To put it most simply, your pledge is your estimate of how much money your household will contribute to the ministry of our community in the year to come. Like any estimate, the church knows circumstances can change and that you may have to adjust your pledge later on in the year. In fact, it’s not uncommon for people to pledge one amount but then wind up finding themselves blessed beyond their expectations and choosing to give beyond that pledge. No matter what, you can always change your pledge by contacting the parish office or filling out the online pledge form anew.

Here are answers to a few common people often have about pledging:

  • What does my giving go to? – In our Parish, people are invited to pledge both to the General Fund and the Building Fund. The General Fund covers the day-to-day expenses related to our parish mission and ministry, everything from keeping the utilities running, to covering staff, to providing bread and wine at Eucharist. The Building Fund is a special capital fund used to cover maintenance and improvement projects with a useful life expectancy of more than one year. The Building Fund is the vehicle through which we save for inevitable expenses like a new roof and also the vehicle that enables us to do regular small improvement projects to our historic property.

  • How much should I give? – Since the earliest of times, God’s people have been called to give a tithe (10%) of their first-fruits. That means before anything else comes out of what they have, they set aside 10% as a gift to God. There are several Christian traditions that regularly average 10% giving among their members. However, to those new to this idea, it can seem intimidating. The first and essential step is to move towards proportional giving. This means deciding what percentage of your income you will contribute to the work of God, whether 10%, 5%, or 2%. Then, work on raising that percentage each year until you reach the 10% level. You can click here to see a proportional giving chart and see where you are right now

  • How can I keep up with my pledge? – Our parish office sends regular pledge statements at the end of each quarter, helping you keep up with your pledged giving. Many of our members also find E-Giving a helpful option (see below). Through this process, you can have your pledge regularly deducted from your checking account. You can change your amount at any time by contacting the parish office. E-Giving helps flatten some of the ups and downs of giving patterns and is a much more cost effective way of giving to support Christian ministry in the parish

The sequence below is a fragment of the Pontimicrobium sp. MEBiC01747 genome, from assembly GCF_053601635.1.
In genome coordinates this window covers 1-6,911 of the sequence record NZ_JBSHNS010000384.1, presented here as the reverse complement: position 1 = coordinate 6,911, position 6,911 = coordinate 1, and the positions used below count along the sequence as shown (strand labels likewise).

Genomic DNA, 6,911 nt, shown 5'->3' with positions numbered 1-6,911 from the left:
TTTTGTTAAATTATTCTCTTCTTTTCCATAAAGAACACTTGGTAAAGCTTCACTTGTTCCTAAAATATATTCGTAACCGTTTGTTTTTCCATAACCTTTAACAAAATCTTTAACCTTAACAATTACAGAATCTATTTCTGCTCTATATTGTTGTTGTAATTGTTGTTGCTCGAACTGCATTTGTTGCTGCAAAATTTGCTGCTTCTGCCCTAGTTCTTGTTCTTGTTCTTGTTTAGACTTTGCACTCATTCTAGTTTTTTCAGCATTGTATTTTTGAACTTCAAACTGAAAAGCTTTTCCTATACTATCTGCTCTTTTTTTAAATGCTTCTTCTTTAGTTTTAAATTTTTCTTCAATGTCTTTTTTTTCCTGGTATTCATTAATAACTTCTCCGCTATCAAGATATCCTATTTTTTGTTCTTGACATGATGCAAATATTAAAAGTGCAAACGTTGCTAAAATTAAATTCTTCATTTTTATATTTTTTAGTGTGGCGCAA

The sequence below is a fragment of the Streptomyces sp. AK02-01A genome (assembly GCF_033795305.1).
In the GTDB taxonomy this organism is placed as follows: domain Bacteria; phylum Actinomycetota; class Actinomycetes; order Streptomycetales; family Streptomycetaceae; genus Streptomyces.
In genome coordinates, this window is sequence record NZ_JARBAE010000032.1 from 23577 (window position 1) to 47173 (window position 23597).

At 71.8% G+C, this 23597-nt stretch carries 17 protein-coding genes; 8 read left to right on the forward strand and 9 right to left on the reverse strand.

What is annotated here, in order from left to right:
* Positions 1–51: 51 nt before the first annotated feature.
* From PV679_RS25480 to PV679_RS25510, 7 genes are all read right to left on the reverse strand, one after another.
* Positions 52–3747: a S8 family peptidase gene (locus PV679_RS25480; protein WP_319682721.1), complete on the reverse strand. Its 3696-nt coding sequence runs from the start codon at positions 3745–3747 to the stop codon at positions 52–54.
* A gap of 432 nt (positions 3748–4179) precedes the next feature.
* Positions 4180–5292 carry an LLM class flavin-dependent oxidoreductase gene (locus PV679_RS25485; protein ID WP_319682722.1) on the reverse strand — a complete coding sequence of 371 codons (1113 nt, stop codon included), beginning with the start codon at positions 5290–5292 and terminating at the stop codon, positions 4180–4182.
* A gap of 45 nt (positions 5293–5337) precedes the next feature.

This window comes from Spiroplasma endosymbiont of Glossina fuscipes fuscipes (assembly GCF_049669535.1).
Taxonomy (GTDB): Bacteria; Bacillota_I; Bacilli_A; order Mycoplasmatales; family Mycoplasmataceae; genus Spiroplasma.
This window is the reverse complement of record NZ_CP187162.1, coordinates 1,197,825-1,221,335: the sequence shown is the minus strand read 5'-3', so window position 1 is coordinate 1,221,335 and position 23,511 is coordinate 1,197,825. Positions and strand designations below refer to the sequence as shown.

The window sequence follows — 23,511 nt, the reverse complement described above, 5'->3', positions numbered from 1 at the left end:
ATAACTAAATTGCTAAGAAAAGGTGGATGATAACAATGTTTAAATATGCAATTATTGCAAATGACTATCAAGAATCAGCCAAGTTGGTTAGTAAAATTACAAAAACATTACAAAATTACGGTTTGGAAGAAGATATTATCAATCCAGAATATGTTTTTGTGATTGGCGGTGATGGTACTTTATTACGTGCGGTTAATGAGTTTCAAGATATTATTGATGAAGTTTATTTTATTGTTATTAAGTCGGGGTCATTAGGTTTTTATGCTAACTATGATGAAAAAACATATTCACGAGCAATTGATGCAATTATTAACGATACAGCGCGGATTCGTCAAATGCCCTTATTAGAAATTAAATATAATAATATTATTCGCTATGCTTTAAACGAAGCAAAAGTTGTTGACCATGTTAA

If you want to pledge your support to our shared ministry in the coming year, you can turn in your pledge via the secure form online here.



The discipline of regular giving of our first fruits to God can be a difficult one to master. Furthermore, in this day and age the action of writing a check on a regular basis is quickly becoming obsolete. To better enable our parishioners to meet their stewardship goals without the hassle of regular check writing, we do offer two e-giving opportunities.


  1. Regular ACH Draw from Checking: Simply download the form here, complete it, and attach a canceled check, and either mail or email it to the Parish Office. You can change your e-giving preferences by calling the Parish Office anytime during normal office hours. Using this form of e-giving costs pennies on the transaction for the church and ensures you don’t have to remember to make a gift on a regular basis!

  2. Online Giving via Credit Card or Checking through Realm: Our Realm Membership Portal also enables E-Giving. The church pays a different percentage when e-giving through Realm (2% for checks and 3% for credit cards), but is happy to cover that cost to make giving easier for you. Some people also choose to cover the processing costs, an option Realm offers to you when you make a gift.